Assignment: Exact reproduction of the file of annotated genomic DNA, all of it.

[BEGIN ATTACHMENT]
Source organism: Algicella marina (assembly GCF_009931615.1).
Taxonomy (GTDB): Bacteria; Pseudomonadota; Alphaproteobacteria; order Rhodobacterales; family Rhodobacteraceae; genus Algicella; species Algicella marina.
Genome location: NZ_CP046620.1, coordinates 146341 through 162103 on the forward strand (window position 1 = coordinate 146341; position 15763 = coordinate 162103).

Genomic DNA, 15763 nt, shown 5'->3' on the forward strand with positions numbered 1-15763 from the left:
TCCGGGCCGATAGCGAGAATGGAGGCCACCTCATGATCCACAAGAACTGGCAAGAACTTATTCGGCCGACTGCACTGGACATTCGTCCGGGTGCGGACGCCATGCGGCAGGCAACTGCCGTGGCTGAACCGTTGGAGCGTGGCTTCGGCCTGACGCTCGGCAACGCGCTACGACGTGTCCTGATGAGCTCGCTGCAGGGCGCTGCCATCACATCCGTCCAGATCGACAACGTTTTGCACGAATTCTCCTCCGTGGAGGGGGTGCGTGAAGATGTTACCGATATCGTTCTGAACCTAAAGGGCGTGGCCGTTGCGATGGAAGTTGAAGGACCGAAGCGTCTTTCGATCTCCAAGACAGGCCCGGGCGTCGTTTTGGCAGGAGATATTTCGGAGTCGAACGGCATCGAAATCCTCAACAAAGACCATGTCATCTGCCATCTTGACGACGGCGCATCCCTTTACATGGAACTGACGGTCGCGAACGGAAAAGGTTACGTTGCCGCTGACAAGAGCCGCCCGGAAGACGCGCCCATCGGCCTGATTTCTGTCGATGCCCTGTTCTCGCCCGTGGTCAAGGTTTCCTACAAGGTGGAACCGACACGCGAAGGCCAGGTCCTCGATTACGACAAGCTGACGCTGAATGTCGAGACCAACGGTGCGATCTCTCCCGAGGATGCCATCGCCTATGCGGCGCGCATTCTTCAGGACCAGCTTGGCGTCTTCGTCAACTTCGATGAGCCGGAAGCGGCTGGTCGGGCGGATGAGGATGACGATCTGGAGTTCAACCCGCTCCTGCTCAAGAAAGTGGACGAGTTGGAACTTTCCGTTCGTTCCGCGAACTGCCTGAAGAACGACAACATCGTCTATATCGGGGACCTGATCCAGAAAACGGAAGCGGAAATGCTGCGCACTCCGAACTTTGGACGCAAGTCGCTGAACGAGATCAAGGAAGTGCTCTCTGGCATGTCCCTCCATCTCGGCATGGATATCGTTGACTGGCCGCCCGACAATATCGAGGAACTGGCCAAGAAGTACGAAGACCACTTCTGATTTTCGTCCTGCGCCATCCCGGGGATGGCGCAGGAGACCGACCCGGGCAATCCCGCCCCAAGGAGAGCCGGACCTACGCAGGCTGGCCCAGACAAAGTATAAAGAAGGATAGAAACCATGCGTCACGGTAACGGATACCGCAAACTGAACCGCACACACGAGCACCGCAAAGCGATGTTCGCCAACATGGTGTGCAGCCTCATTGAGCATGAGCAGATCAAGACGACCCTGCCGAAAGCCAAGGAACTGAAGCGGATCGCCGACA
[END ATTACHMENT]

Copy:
Source organism: Algicella marina (assembly GCF_009931615.1).
Taxonomy (GTDB): Bacteria; Pseudomonadota; Alphaproteobacteria; order Rhodobacterales; family Rhodobacteraceae; genus Algicella; species Algicella marina.
Genome location: NZ_CP046620.1, coordinates 146341 through 162103 on the forward strand (window position 1 = coordinate 146341; position 15763 = coordinate 162103).

Genomic DNA, 15763 nt, shown 5'->3' on the forward strand with positions numbered 1-15763 from the left:
TCCGGGCCGATAGCGAGAATGGAGGCCACCTCATGATCCACAAGAACTGGCAAGAACTTATTCGGCCGACTGCACTGGACATTCGTCCGGGTGCGGACGCCATGCGGCAGGCAACTGCCGTGGCTGAACCGTTGGAGCGTGGCTTCGGCCTGACGCTCGGCAACGCGCTACGACGTGTCCTGATGAGCTCGCTGCAGGGCGCTGCCATCACATCCGTCCAGATCGACAACGTTTTGCACGAATTCTCCTCCGTGGAGGGGGTGCGTGAAGATGTTACCGATATCGTTCTGAACCTAAAGGGCGTGGCCGTTGCGATGGAAGTTGAAGGACCGAAGCGTCTTTCGATCTCCAAGACAGGCCCGGGCGTCGTTTTGGCAGGAGATATTTCGGAGTCGAACGGCATCGAAATCCTCAACAAAGACCATGTCATCTGCCATCTTGACGACGGCGCATCCCTTTACATGGAACTGACGGTCGCGAACGGAAAAGGTTACGTTGCCGCTGACAAGAGCCGCCCGGAAGACGCGCCCATCGGCCTGATTTCTGTCGATGCCCTGTTCTCGCCCGTGGTCAAGGTTTCCTACAAGGTGGAACCGACACGCGAAGGCCAGGTCCTCGATTACGACAAGCTGACGCTGAATGTCGAGACCAACGGTGCGATCTCTCCCGAGGATGCCATCGCCTATGCGGCGCGCATTCTTCAGGACCAGCTTGGCGTCTTCGTCAACTTCGATGAGCCGGAAGCGGCTGGTCGGGCGGATGAGGATGACGATCTGGAGTTCAACCCGCTCCTGCTCAAGAAAGTGGACGAGTTGGAACTTTCCGTTCGTTCCGCGAACTGCCTGAAGAACGACAACATCGTCTATATCGGGGACCTGATCCAGAAAACGGAAGCGGAAATGCTGCGCACTCCGAACTTTGGACGCAAGTCGCTGAACGAGATCAAGGAAGTGCTCTCTGGCATGTCCCTCCATCTCGGCATGGATATCGTTGACTGGCCGCCCGACAATATCGAGGAACTGGCCAAGAAGTACGAAGACCACTTCTGATTTTCGTCCTGCGCCATCCCGGGGATGGCGCAGGAGACCGACCCGGGCAATCCCGCCCCAAGGAGAGCCGGACCTACGCAGGCTGGCCCAGACAAAGTATAAAGAAGGATAGAAACCATGCGTCACGGTAACGGATACCGCAAACTGAACCGCACACACGAGCACCGCAAAGCGATGTTCGCCAACATGGTGTGCAGCCTCATTGAGCATGAGCAGATCAAGACGACCCTGCCGAAAGCCAAGGAACTGAAGCGGATCGCCGACA